Weak weather fronts moving from west to east mean there will be a fresher feel to the air from the middle of the week onwards but temperatures in the south east of England will still be reaching somewhere up in the mid twenties.
Today is forecast to be the hottest Bank Holiday Monday since records began, with temperatures expected to reach 29C.
The hot day in England comes as people round off their three-day weekend - making it the hottest Bank Holiday Monday in 40 years.
It could be so good it breaks records.
The brief spell of summer weather is due to hot air coming in from 86F (30C) southern Russian Federation, leading meteorologists to dub the heatwave the "Roast from Russia".
However temperatures are expected to be gone just as fast as they arrived, dropping back to their seasonal norms tomorrow, with wet and windy conditions expected on Tuesday and again on Wednesday evening. You would then start to see cloud and you could start to see patchy rain.
While it was hot in the North-East, it was positively sizzling elsewhere in the UK - Monday's high temperatures were predicted to soar to a sweltering 29C (84.2F) in parts of the South-East.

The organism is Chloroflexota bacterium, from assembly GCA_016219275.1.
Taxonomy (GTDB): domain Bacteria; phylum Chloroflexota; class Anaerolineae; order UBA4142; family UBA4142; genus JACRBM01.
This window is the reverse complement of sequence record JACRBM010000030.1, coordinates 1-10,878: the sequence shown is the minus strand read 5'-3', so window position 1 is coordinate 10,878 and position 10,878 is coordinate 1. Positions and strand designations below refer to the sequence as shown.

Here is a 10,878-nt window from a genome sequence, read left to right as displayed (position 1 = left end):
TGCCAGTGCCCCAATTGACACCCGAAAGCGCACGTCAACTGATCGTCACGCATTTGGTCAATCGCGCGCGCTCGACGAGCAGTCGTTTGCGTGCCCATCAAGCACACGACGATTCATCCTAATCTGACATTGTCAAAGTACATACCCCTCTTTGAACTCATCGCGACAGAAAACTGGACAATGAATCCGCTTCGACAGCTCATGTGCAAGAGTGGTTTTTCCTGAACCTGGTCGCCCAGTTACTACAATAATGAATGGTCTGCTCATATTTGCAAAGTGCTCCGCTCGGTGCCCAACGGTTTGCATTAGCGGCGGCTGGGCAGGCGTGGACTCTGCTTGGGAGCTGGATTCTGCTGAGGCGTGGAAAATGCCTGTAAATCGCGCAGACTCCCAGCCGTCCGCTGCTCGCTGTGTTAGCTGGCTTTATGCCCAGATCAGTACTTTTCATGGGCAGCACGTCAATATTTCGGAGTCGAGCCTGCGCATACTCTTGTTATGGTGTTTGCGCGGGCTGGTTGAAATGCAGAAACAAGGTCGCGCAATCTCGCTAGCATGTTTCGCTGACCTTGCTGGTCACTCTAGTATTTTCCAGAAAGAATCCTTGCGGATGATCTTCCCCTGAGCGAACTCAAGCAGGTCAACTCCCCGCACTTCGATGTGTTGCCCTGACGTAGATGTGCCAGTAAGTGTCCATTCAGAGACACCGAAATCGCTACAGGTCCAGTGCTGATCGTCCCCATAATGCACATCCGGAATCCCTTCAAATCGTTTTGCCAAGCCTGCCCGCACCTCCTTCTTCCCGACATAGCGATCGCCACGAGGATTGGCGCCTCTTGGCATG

"It will be cooler around the south east in the mid to high twenties".
But forecasters warned the heatwave is not set to last, with the weather for the rest of the month described as "changeable".
Royal bride Meghan may be hoping the rain will stay away for her big day at Windsor Castle.
He said temperatures will generally be above normal, but this will depend on whether it is a sunny day or a sunny wetter day.
"Neither does it look like it's going to be a complete washout, frightful end to the month of May".
"If we see things really warm up it's likely to mean millions more cars on the road, which is bound to cause queues on popular routes".
Mr Powell added: "Fingers crossed it all kind of ties in with one of the drier days".